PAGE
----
The screens are scattered around the space, and not too close together.  Not all of the screens have sound on all of the time.  Some have sound throughout, but others only have sound at the “golden moment” (as I’ll call it). Back to that shortly.  Each screen is showing a segment in a loop.  All of the loops are the same length, and all have just the right kind of beginning and ending that they loop seamlessly, more or less.  I hadn’t recognized this when seeing them all strung together into a sequence, in the film.  But it becomes quite clear when you’re watching one and all of a sudden realize that you’ve come around full circle.

You can generally hear some sound from other screens around you, but it’s not intrusive.  Some of the characters voices carry more than others.  The high-strung, severe choreographer, for example, can be heard just about anywhere in the space, as can the vagrant with a megaphone atop the ruins.  The mother saying grace (sort of) is fairly quiet, as is the woman saying a eulogy.  But then the Golden Moment arrives.

This moment comes about 2/3 of the way through the loops, I think, but it’s not really clear to me that all of these loops start and end at the same moment; just that they’re synchronized with each other,  That much is clear.  At this moment, every screen is taken up with a close up of Blanchett’s face, who is staring straight into the camera, and speaking in a high-pitched, almost robotic voice.  Each iteration of Blanchett is speaking words which belong with that incarnation’s manifesto, but there is an almost unison effect between them.  As I’ve previously stated, this is the only time when all of the screens have audio, so it can be quite arresting when the stock trader you’ve been watching in relative silence suddenly is starring straight at you and barking out some pith.

I spent over an hour in this space, wandering about, standing and watching, or sitting on a bench.  I loved the entire experience!  The multi-lingual tour group from the outer exhibit found their way around, and tended to sit, as a group, before each screen, whilst the guide flitted about stage whispering to them in different languages.  I noticed one couple, man and woman in their 20s, just sat side-by-side in front of the puppet maker screen for at least four or five loops.  They were enthralled with it (easy to understand).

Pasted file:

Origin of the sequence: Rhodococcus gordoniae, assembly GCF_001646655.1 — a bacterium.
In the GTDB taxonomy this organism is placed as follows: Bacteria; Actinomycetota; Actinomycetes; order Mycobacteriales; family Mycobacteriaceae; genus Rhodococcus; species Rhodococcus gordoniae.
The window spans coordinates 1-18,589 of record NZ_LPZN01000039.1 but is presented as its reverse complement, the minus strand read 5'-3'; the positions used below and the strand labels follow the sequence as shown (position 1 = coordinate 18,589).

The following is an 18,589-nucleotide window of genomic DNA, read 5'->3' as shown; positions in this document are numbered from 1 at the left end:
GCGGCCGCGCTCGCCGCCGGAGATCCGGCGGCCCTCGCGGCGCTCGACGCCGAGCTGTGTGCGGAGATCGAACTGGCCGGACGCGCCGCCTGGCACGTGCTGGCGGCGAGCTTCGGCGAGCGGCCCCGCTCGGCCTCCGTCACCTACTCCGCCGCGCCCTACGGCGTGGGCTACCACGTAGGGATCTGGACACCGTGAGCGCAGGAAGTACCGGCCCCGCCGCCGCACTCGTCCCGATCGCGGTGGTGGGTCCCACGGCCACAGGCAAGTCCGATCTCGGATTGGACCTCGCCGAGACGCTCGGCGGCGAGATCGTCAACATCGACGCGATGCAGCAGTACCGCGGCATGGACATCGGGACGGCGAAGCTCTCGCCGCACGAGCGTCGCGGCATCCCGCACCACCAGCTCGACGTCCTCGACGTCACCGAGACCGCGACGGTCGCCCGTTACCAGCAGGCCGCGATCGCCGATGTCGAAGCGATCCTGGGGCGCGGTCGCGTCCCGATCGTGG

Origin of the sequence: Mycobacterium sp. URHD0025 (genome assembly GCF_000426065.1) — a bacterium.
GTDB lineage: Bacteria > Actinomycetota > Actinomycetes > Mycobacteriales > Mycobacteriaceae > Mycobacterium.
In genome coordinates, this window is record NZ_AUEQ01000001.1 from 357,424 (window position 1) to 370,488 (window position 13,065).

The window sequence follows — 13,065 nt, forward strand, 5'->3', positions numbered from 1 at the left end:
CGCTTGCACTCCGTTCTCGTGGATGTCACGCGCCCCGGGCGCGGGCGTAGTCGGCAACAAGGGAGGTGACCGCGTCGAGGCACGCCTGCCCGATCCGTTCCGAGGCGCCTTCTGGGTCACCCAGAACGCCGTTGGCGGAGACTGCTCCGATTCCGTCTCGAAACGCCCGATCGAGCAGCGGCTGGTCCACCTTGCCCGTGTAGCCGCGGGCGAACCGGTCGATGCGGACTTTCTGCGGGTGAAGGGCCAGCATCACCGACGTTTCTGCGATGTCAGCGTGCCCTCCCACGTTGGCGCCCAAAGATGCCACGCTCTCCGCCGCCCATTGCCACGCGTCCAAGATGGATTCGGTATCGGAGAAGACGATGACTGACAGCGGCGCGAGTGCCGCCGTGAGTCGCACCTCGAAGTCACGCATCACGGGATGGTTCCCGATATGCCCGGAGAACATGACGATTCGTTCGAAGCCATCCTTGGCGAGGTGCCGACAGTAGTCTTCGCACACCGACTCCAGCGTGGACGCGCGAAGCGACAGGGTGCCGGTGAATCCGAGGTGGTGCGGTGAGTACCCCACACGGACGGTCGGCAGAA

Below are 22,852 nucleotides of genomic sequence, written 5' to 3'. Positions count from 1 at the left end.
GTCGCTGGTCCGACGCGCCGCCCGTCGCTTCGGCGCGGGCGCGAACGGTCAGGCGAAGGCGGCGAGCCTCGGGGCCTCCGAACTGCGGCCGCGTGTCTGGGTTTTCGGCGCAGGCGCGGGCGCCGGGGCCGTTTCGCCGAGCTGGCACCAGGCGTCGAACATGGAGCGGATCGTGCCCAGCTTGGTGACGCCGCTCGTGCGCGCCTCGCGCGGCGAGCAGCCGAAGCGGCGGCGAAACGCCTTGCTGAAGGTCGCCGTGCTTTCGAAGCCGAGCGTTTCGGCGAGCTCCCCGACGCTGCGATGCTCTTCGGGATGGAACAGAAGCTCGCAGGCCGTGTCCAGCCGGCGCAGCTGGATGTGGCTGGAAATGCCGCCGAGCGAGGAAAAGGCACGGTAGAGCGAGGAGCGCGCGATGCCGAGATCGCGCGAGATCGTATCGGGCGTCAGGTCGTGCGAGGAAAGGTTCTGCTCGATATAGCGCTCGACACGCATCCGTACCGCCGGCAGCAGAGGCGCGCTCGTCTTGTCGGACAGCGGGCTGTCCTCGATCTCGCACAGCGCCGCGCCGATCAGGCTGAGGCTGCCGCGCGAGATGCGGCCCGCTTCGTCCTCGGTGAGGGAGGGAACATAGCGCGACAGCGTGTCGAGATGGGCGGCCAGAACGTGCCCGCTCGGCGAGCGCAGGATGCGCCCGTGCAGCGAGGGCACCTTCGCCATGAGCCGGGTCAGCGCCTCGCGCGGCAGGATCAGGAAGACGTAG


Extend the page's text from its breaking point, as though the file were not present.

What a great way to spend part of my Friday!  I love this stuff.

There was a lot more to see in the museum, and I did thoroughly enjoy my visit.  Didn’t even drop any dough in the gift shop, because it wasn’t a gift shop, it was a book shop, and I don’t read Czech! 🙂

More photos from the day later.

O Egg
GREAT EGG!
OUTSTANDING EGG!
BONJOUR!

convert this post to pdf.

A Hedda Of A Different Color

I’ve just come from seeing the Divadlo Dlouhé’s production of Henrik Ibsen’s Heda Gablerová.  This is the first time I’ve gone to see theatre in a foreign language without some sort of translation services — supertitles, subtitles, assistive technology (audio or visual) — and it was kind of a trip, but more so for how the piece was presented than for the language barrier.

I know Hedda Gabbler very well.  I stage managed a production in college, lo those many years ago, which entails memorizing the entire script (not just one part).  I’ve seen film versions of it; saw Milwaukee’s own Theatre X present it 35 years ago, saw a production in Amsterdam the summer of 2016 (supertitles).  I know the story, so wasn’t really lost in the words.

This lovely little theatre is just a 6 minute walk from the flat, so easy-peasy.  I got there early, paid less than $15 for my ticket (320CK) in the 6th row, center.  The stage was stark.  One set, a sitting room, with an exposed lavatory upstage right and another upstage left.  There was a table mid-stage, some “pit group” type seating downstage right and a patio lounge chair downstage left.  A Lexan (Perspex, Plexiglas, what have you) wall defined the back of the stage, a large projection screen above it.  A digital clock displayed in the top corner.